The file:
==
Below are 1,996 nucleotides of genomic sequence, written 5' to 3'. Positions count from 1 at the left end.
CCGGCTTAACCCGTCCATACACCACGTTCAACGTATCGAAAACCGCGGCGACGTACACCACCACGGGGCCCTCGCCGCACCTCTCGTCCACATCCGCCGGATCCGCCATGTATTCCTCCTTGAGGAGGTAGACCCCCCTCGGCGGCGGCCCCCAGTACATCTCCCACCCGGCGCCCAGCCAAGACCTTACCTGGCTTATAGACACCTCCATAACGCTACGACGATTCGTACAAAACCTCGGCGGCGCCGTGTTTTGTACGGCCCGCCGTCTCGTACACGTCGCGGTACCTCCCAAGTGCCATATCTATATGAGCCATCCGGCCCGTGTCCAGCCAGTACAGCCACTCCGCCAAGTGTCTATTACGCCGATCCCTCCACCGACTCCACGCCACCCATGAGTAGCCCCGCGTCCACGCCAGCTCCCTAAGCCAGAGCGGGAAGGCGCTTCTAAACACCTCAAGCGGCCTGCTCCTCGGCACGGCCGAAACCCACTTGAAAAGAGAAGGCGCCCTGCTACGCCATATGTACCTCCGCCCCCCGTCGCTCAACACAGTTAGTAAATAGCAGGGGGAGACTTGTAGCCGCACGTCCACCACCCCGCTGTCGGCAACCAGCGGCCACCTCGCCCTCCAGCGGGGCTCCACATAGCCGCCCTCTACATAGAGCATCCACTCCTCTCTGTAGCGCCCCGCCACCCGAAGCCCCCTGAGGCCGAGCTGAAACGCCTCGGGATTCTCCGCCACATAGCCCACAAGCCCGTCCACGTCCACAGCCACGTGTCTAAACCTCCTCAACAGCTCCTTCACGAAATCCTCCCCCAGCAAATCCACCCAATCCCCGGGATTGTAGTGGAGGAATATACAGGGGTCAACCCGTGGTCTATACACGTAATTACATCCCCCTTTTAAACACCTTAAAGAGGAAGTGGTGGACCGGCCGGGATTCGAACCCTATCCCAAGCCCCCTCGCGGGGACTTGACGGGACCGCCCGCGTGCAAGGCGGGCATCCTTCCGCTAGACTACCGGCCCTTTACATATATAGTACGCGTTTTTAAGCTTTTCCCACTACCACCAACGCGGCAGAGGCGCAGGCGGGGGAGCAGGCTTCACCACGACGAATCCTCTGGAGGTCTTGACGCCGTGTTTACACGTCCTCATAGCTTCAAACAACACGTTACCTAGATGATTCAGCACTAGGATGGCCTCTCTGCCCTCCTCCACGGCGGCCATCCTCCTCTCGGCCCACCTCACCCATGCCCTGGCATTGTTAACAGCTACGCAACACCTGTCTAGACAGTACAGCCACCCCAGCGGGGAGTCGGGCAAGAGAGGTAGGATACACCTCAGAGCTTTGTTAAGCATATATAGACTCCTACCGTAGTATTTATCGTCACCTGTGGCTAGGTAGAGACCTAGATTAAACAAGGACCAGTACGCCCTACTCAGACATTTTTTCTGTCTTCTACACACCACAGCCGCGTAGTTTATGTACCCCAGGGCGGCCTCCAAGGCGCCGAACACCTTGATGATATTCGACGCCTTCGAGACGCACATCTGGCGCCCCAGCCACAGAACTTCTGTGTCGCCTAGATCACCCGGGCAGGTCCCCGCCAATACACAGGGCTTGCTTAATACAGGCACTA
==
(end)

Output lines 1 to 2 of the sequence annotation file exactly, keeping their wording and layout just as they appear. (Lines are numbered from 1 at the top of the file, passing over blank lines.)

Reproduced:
Below are 1,996 nucleotides of genomic sequence, written 5' to 3'. Positions count from 1 at the left end.
CCGGCTTAACCCGTCCATACACCACGTTCAACGTATCGAAAACCGCGGCGACGTACACCACCACGGGGCCCTCGCCGCACCTCTCGTCCACATCCGCCGGATCCGCCATGTATTCCTCCTTGAGGAGGTAGACCCCCCTCGGCGGCGGCCCCCAGTACATCTCCCACCCGGCGCCCAGCCAAGACCTTACCTGGCTTATAGACACCTCCATAACGCTACGACGATTCGTACAAAACCTCGGCGGCGCCGTGTTTTGTACGGCCCGCCGTCTCGTACACGTCGCGGTACCTCCCAAGTGCCATATCTATATGAGCCATCCGGCCCGTGTCCAGCCAGTACAGCCACTCCGCCAAGTGTCTATTACGCCGATCCCTCCACCGACTCCACGCCACCCATGAGTAGCCCCGCGTCCACGCCAGCTCCCTAAGCCAGAGCGGGAAGGCGCTTCTAAACACCTCAAGCGGCCTGCTCCTCGGCACGGCCGAAACCCACTTGAAAAGAGAAGGCGCCCTGCTACGCCATATGTACCTCCGCCCCCCGTCGCTCAACACAGTTAGTAAATAGCAGGGGGAGACTTGTAGCCGCACGTCCACCACCCCGCTGTCGGCAACCAGCGGCCACCTCGCCCTCCAGCGGGGCTCCACATAGCCGCCCTCTACATAGAGCATCCACTCCTCTCTGTAGCGCCCCGCCACCCGAAGCCCCCTGAGGCCGAGCTGAAACGCCTCGGGATTCTCCGCCACATAGCCCACAAGCCCGTCCACGTCCACAGCCACGTGTCTAAACCTCCTCAACAGCTCCTTCACGAAATCCTCCCCCAGCAAATCCACCCAATCCCCGGGATTGTAGTGGAGGAATATACAGGGGTCAACCCGTGGTCTATACACGTAATTACATCCCCCTTTTAAACACCTTAAAGAGGAAGTGGTGGACCGGCCGGGATTCGAACCCTATCCCAAGCCCCCTCGCGGGGACTTGACGGGACCGCCCGCGTGCAAGGCGGGCATCCTTCCGCTAGACTACCGGCCCTTTACATATATAGTACGCGTTTTTAAGCTTTTCCCACTACCACCAACGCGGCAGAGGCGCAGGCGGGGGAGCAGGCTTCACCACGACGAATCCTCTGGAGGTCTTGACGCCGTGTTTACACGTCCTCATAGCTTCAAACAACACGTTACCTAGATGATTCAGCACTAGGATGGCCTCTCTGCCCTCCTCCACGGCGGCCATCCTCCTCTCGGCCCACCTCACCCATGCCCTGGCATTGTTAACAGCTACGCAACACCTGTCTAGACAGTACAGCCACCCCAGCGGGGAGTCGGGCAAGAGAGGTAGGATACACCTCAGAGCTTTGTTAAGCATATATAGACTCCTACCGTAGTATTTATCGTCACCTGTGGCTAGGTAGAGACCTAGATTAAACAAGGACCAGTACGCCCTACTCAGACATTTTTTCTGTCTTCTACACACCACAGCCGCGTAGTTTATGTACCCCAGGGCGGCCTCCAAGGCGCCGAACACCTTGATGATATTCGACGCCTTCGAGACGCACATCTGGCGCCCCAGCCACAGAACTTCTGTGTCGCCTAGATCACCCGGGCAGGTCCCCGCCAATACACAGGGCTTGCTTAATACAGGCACTA